Gas prices

The parking lot and gas pumps of the Fas Mart on Goodyear Boulevard were empty on Saturday morning. Shasta Williams, the assistant manager of the store, has noticed a sharp decline in customers recently, even with a decrease in fuel prices.

On Saturday morning, there was just one lone car in the parking lot of the Fas Mart on Goodyear Boulevard.

No cars lined the pumps on what normally would be a busy day at the convenience store.

Although gas prices have taken a dramatic drop attributed to the coronavirus pandemic, that hasn’t necessarily translated into more customers, assistant manager Shasta Williams said.

“Oh yeah, we’re slow,” she said, looking out toward the parking lot. The price was $1.65 per gallon Saturday morning. A few weeks ago, prices topped $2.

“Our sales are down dramatically, no businesses are open, everybody’s trying to stay in the house I guess,” she said.

Williams attributed the lack of business to residents spending money on other items, fear about traveling and catching the virus and also the impending temporary closing of the Goodyear plant.

“We get a lot of business from them,” she said.

Williams said she was enjoying the lower pump prices.

“My tank’s riding on full and it’s never like that,” she said, a large smile on her face.

Minutes later, a silver van pulled up to one of the pumps. A woman wearing a powder-blue hospital mask walked inside the store and paid for gas on a pump.

However, other stores in Danville have seen an increase in gas purchases over the last few days.

Over at the Liberty Mart on West Main Street, a cashier who only identified herself as D. Robinson believes the cheaper prices are helping to drive in more customers. “They’re buying more because gas is cheaper,” she said. “We see a lot of people coming through.”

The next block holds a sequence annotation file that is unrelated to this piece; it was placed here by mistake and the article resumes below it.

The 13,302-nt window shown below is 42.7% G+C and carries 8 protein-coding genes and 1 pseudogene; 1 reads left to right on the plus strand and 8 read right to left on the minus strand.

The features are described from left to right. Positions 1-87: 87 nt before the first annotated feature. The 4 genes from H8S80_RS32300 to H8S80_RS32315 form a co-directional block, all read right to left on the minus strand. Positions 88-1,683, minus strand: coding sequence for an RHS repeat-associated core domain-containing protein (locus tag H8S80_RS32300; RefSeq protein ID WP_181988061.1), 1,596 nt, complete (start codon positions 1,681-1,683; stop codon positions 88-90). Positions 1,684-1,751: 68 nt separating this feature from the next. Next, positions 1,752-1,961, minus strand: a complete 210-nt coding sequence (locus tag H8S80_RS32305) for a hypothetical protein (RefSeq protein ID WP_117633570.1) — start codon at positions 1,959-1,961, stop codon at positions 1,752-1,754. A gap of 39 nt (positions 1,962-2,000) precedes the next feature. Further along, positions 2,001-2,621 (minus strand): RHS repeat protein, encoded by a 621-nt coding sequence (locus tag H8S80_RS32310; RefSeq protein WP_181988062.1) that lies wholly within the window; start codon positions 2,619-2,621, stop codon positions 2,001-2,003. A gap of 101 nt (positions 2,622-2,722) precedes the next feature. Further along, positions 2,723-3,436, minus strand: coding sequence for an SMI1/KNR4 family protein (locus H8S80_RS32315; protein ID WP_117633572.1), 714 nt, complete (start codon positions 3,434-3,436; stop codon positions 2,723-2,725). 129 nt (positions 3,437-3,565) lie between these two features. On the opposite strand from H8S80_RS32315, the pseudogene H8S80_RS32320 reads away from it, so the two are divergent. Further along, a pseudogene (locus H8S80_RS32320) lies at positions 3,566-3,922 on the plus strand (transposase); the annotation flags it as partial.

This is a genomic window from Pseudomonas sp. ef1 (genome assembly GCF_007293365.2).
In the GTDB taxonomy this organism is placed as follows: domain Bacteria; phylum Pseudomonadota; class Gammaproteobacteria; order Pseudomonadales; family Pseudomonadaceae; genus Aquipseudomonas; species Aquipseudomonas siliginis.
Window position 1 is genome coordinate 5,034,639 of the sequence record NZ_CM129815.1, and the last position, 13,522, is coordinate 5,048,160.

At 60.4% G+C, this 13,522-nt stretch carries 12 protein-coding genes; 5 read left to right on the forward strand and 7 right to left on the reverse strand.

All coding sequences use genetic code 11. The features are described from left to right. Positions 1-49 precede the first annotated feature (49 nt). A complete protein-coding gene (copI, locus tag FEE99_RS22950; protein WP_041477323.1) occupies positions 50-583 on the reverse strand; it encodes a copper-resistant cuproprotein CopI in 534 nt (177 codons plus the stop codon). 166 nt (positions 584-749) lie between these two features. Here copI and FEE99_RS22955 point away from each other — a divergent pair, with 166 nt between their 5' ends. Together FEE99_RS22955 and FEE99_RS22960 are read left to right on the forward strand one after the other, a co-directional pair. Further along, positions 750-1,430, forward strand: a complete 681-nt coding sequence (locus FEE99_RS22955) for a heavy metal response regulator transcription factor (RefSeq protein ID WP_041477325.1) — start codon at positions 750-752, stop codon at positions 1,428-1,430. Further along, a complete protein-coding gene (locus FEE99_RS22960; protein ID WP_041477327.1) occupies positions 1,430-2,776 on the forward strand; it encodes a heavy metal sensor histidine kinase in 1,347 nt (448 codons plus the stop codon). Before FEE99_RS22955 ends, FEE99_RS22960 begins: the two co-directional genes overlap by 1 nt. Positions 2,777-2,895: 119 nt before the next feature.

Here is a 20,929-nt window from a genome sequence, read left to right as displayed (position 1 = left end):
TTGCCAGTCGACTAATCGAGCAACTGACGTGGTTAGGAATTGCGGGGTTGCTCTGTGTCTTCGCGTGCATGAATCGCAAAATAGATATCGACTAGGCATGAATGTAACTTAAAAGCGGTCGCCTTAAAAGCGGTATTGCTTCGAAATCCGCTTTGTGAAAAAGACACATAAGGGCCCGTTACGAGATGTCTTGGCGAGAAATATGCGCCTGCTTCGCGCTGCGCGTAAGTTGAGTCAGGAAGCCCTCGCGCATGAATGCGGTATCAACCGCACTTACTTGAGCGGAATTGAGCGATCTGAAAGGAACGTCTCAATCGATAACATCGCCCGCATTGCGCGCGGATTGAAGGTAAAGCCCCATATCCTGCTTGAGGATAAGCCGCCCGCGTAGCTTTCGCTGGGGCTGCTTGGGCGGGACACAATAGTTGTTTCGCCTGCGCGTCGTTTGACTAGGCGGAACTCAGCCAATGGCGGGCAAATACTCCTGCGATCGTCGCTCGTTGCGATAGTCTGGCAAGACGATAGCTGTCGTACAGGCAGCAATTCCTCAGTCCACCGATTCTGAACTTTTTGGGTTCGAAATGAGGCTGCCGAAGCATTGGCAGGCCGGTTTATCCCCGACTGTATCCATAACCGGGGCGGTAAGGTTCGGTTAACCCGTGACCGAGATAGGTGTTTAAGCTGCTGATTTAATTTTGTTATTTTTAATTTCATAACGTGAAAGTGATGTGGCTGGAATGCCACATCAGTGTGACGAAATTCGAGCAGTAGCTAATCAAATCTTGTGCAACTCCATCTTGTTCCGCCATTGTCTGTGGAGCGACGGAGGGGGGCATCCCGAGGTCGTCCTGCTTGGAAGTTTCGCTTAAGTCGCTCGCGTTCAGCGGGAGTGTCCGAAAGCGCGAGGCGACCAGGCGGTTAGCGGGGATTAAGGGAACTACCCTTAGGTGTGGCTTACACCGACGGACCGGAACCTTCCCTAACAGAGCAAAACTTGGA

The patriotic red, white and blue sign out front advertised $1.55 per gallon.

Recently, the store has had such an influx of customers gas pumps sometimes will be backed up, she said. The decrease in gas prices has been good for the store, and Robinson’s personal life, she said.

“I feel good about it; you can afford to get more,” she said. “But where can you go? Because everyone’s scared to travel outside.”

Ken Mitchell, from Caswell County, North Carolina, is enjoying the lower fuel prices. He was fueling up at the Liberty Mart on Saturday.

“Yeah they’ve been going down right steady lately,” he said, looking over his shoulder at the tall gas sign in the corner of the parking lot. “With the gas prices going down, it’s a good relief of the other prices going up,” he said.

Since it’s a deputy with the Caswell County Sheriff’s Office, his travel routine hasn’t changed much because of the coronavirus, Mitchell.

Although the coronavirus has led to cheaper gas and more customers, it has caused a noticeable change in attitudes.

“People will stand a certain distance from each other when they come in here,” Robinson said. “People are taken aback when someone coughs or sneezes; people are on edge.”

David Allan, a native of Pelham, North Carolina, watches gas prices every day and has noticed the drop. But, he is unmoved by the sudden change.

“It’s just going to go back up again,” he said, filling up the tank of his red pick up truck.

Rashid Tamil, a cashier at the Edgewood Expressway Mart on West Main Street, has seen an influx of customers paying for gas.

“Yeah, the last couple days,” he said, looking up over his glasses. Edgewood’s price per gallon also was $1.55 Saturday morning.

When asked how the coronavirus has affected the store, he said he was unsure, but said it has definitely impacted his personal life.

“I don’t go out to other places anymore,” he said.

Avent is a reporter with the Danville Register & Bee. Reach him at (434) 797-7983.

Avent is a reporter with the Danville Register & Bee. Reach him at (434) 797-7983.

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